Recently the New England Journal of Medicine posed one specific question to both major presidential candidates regarding their healthcare policies. That question was: “What specific changes in policy do you support to improve access to care, improve quality of care and control health care costs for our nation? Secretary Clinton responded while Mr. Trump declined a response.
Mrs. Clinton’s submission made it clear that she supports the Affordable Care Act (ACA), though admits it needs some revisions, but strongly denounces Trump’s position to repeal ACA.
Here are 5 takeaways from Clinton’s NEJM article.
1. Clinton Has Called for New Public Options
Though the affordable care act is synonymous with President Obama, Clinton has been a major supporter from the beginning. She has been quick to point out the gains that have been made in reducing the uninsured rate and has argued that health outcomes overall have improved since ACA’s enactment.
In her NEJM article, Clinton stated the importance of “building on its progress” instead of repealing it. Adjustments she feels necessary are the expansion of Medicaid into the 19 states which have yet to do so, “enhanced tax credits” for buying insurance should be made available, and “an aggressive campaign” should be launched to boost enrollment on the ACA exchanges.
Like Obama did in his own medical journal article earlier this year, Clinton also called for new public healthcare options.
“We need to ensure the availability of a public option choice in every state, and let Americans over 55 buy in to Medicare,” she wrote. “Taken together, these policies will increase competition, choice, affordability and the number of Americans with insurance.”
2. Insurers Would Be Limited On Out-Of-Pocket Pharmaceutical Costs
When it comes to cost-saving proposals, Clinton focuses on pharmaceutical companies, suggesting a removal of “barriers to competition” to make the approval process of biosimilar and generic drugs less complicated.
“That includes proposals to ensure that drug companies justify their prices, eliminate ‘pay to delay’ practices, and allow Medicare to directly negotiate for better prices,” she wrote. “I will also create a new federal consumer response team charged with identifying excessive price spikes in long-standing, life-saving treatments, and give them effective new tools to respond.”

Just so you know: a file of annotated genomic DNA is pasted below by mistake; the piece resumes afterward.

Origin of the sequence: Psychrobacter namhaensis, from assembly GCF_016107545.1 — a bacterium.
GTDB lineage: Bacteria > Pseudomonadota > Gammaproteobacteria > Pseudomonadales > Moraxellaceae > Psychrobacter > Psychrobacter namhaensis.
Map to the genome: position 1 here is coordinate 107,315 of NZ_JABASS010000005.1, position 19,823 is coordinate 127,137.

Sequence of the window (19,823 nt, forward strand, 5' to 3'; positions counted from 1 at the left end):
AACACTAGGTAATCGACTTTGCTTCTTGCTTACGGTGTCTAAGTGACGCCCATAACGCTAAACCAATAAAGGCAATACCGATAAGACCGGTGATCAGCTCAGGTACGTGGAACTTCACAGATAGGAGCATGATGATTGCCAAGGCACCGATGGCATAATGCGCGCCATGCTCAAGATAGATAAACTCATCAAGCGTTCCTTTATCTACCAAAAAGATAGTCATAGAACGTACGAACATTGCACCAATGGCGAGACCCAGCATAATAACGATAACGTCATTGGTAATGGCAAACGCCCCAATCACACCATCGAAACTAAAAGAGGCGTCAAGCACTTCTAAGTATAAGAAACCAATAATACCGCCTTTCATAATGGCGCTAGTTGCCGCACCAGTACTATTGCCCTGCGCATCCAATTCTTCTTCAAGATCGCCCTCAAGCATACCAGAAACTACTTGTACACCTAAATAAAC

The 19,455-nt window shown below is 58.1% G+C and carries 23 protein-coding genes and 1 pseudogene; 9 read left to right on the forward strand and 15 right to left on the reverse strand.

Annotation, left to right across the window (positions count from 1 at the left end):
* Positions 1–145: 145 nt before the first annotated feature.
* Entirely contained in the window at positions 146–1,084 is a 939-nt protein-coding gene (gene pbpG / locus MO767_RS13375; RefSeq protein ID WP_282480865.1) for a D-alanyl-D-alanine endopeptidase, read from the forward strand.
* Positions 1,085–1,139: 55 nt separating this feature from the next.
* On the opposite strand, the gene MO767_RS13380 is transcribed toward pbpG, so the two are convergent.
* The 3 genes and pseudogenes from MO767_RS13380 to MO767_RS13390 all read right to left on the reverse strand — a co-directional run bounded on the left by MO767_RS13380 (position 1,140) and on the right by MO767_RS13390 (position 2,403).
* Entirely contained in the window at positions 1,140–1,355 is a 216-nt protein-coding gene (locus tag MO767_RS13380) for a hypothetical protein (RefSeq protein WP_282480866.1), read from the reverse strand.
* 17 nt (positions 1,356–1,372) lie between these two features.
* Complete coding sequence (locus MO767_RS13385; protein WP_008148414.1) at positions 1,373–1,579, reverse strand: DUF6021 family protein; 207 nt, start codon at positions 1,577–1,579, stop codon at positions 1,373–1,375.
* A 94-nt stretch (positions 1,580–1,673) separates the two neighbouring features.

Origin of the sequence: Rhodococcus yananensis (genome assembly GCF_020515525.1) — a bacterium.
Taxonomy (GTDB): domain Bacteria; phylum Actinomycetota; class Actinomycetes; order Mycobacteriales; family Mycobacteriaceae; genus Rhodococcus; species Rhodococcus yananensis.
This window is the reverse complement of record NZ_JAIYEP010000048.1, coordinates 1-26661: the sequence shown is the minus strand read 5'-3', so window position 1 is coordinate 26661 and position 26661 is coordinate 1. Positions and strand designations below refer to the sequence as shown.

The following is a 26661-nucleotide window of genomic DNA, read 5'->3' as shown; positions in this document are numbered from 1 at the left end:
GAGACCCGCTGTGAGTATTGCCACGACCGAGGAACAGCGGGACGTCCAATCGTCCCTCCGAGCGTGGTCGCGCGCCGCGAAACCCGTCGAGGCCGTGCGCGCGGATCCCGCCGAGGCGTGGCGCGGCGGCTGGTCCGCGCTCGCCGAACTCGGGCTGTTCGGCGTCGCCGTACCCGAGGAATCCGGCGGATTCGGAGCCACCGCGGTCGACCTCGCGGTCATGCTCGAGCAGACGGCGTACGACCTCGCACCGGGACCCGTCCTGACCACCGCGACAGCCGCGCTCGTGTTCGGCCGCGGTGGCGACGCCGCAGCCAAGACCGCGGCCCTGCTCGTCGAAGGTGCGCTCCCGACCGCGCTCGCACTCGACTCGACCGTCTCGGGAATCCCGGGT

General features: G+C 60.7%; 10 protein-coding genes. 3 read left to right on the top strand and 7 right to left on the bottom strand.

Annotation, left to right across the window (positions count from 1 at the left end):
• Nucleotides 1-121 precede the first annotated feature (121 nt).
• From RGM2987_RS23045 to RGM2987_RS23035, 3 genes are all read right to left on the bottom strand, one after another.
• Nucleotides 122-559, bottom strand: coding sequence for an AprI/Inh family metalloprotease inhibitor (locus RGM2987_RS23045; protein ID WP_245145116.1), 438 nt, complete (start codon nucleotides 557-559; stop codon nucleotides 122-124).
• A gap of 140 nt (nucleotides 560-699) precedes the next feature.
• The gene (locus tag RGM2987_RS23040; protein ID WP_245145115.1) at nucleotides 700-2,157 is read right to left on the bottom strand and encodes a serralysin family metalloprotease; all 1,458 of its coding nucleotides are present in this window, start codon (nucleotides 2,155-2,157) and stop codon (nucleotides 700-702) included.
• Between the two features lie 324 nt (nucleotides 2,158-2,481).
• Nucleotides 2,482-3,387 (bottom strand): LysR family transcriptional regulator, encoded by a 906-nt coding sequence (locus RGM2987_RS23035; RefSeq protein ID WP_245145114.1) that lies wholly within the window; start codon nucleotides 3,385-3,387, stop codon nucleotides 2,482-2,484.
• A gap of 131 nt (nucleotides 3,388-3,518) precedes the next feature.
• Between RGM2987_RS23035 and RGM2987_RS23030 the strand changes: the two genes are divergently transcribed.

As part of her tax credit plans, insurers would be limited on the out-of-pocket prescription costs passed on to customers, with a $250 monthly cap for covered medications.
3. Clinton Proposes Moving Towards Value-Based Care Without Overburdening Physicians
The third section of her article, while not offering as many specifics as other sections, made one thing clear: she wants “to integrate our fragmented health care delivery system with reforms that reward value and quality.”
She believes this goal can be reached by pushing public and private payers towards practices that reduce costs and, at the same time, reward “high-quality, patient-centered care.” Interestingly, Clinton’s article did touch on the common complaint that so much focus on quality measures are distracting physicians from their clinical practice.
“We need to recognize that our health care providers are always on the leading edge of caring for Americans,” Clinton wrote. “So I will advocate for reforms that help doctors, nurses, and other caregivers spend more time with their patients, and lead our health care system into the future.”
4. Increased Medical Research Funding
In recent years there has been some bipartisan agreement on the fact that more funding needs to go toward medical research, particularly through the National Institutes of Health. Clinton did, however, get specific in her article and advocated for additional investments “across all diseases,” singling out Alzheimer’s, HIV/AIDS and the cancer “moon shot” as specific research priorities.
5. She Briefly Mentioned Access to Health Data
Though it was not a detailed policy proposal, at the end of her article, Clinton did mention access to health data.
“I am also committed to expanding access to high-quality data on cost, care quality, and health delivery system performance to help patients and doctors make informed choices, and entrepreneurs build new products and services,” Clinton wrote. “More available information—with careful protections for privacy and security—will make our markets more efficient and transparent.”
With only days left until the presidential election, the future of healthcare is still anyone’s guess.
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